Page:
THE MAGAZINE

How to Avoid Hiring Mishaps

By Lester S. Rosen

Using criminal history. Even assuming that employers receive accurate and current criminal records that belong to the applicant, there are issues on how to properly use those records. The U.S. Equal Employment Opportunity Commission (EEOC) has issued notices warning employers that the use of a criminal record can have a disparate impact on protected groups. According to the EEOC, if an applicant is not hired due to a prior crime that had no bearing on the job being sought, the background screening can be judged discriminatory.

For example, in one such lawsuit (El v. SEPTA, U.S. Court of Appeals for the Third Circuit, 2008) an applicant claimed that a prospective employer’s background screening policy was discriminatory because it unnecessarily disqualified minorities—who were more likely to have criminal records. In the case, SEPTA, a transit company, refused to hire Douglas El because of a 40-year-old murder conviction. El had been convicted of a murder that occurred in a gang fight. He had not been the shooter and was not the only person convicted of the murder.

SEPTA requested summary judgment—a hearing based on the facts of a case without a trial—arguing that the preemployment screening program was required to keep the public safe and was a necessary business practice. The U.S. District Court for the Eastern District of Pennsylvania found in favor of SEPTA. El appealed the decision.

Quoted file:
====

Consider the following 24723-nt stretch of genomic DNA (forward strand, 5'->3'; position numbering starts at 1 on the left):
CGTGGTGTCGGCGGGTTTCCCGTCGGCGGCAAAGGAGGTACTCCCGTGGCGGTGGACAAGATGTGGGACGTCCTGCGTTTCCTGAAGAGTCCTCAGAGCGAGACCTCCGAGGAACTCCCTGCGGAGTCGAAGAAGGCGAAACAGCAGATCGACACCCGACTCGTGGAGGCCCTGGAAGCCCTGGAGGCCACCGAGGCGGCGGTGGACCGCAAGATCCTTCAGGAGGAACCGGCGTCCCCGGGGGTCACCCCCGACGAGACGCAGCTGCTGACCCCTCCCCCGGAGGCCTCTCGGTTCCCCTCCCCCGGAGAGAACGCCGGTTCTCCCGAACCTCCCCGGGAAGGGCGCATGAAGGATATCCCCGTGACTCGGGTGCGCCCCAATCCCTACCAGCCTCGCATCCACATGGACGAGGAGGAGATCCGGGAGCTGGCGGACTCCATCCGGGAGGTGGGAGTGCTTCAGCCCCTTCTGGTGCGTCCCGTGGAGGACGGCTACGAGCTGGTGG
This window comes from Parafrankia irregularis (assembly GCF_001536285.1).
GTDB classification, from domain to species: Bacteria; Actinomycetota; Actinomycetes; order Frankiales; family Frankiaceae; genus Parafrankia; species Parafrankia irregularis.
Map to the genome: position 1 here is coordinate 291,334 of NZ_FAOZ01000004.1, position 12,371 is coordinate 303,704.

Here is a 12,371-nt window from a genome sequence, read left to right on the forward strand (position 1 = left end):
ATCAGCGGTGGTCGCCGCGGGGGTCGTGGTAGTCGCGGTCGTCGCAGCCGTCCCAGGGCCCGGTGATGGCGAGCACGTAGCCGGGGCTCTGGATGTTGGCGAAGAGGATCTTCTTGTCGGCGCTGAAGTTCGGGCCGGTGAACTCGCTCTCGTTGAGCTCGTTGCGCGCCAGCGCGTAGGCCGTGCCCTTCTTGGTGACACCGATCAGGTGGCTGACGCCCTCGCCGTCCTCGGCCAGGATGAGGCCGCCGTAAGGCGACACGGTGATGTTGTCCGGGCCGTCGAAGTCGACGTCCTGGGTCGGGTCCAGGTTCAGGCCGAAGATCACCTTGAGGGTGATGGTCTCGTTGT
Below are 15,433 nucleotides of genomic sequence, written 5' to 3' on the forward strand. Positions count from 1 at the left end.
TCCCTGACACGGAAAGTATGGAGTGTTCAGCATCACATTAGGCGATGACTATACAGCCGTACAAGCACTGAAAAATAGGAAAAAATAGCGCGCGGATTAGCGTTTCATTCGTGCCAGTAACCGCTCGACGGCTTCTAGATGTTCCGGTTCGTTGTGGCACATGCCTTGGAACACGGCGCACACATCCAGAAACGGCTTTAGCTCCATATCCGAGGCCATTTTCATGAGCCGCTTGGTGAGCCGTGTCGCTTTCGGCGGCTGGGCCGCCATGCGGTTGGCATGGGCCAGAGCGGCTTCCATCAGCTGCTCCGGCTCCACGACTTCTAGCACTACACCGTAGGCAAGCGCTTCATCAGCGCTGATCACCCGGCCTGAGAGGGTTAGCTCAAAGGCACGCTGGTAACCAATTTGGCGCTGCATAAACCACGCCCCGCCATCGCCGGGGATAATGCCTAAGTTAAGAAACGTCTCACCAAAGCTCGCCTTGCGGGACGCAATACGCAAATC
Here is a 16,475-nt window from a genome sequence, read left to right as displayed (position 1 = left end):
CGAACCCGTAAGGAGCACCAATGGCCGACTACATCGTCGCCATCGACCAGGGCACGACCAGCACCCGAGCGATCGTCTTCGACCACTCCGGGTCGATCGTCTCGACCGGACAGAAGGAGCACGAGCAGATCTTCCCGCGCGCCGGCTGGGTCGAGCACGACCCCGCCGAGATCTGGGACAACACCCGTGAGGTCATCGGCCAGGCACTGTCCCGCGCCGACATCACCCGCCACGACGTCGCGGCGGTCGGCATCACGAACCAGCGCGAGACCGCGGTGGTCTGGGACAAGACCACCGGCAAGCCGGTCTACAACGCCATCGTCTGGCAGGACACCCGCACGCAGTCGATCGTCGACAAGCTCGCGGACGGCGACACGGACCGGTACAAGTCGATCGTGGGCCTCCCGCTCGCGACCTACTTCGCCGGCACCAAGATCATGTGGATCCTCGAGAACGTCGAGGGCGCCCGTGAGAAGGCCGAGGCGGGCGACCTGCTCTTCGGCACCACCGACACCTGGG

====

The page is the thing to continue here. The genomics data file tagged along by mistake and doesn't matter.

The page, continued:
The appeals court also ruled in favor of SEPTA, but it raised significant issues in its discussion of the case that could have ramifications on the use of background checks. First the court refused to determine whether employers are legally allowed to establish a zero-tolerance policy to weed out applicants who might pose an unacceptable level of risk. Instead, the court noted that whether such a policy is consistent with business necessity must be resolved by courts and juries on a case-by-case basis.

In its decision, the court also pointed out that SEPTA produced expert witnesses who stated that criminals are likely to reoffend within the first three years after they are released from prison. But none of the witnesses could say whether a crime committed by an employee 40 years earlier would present a security risk, and El did not present contradictory evidence.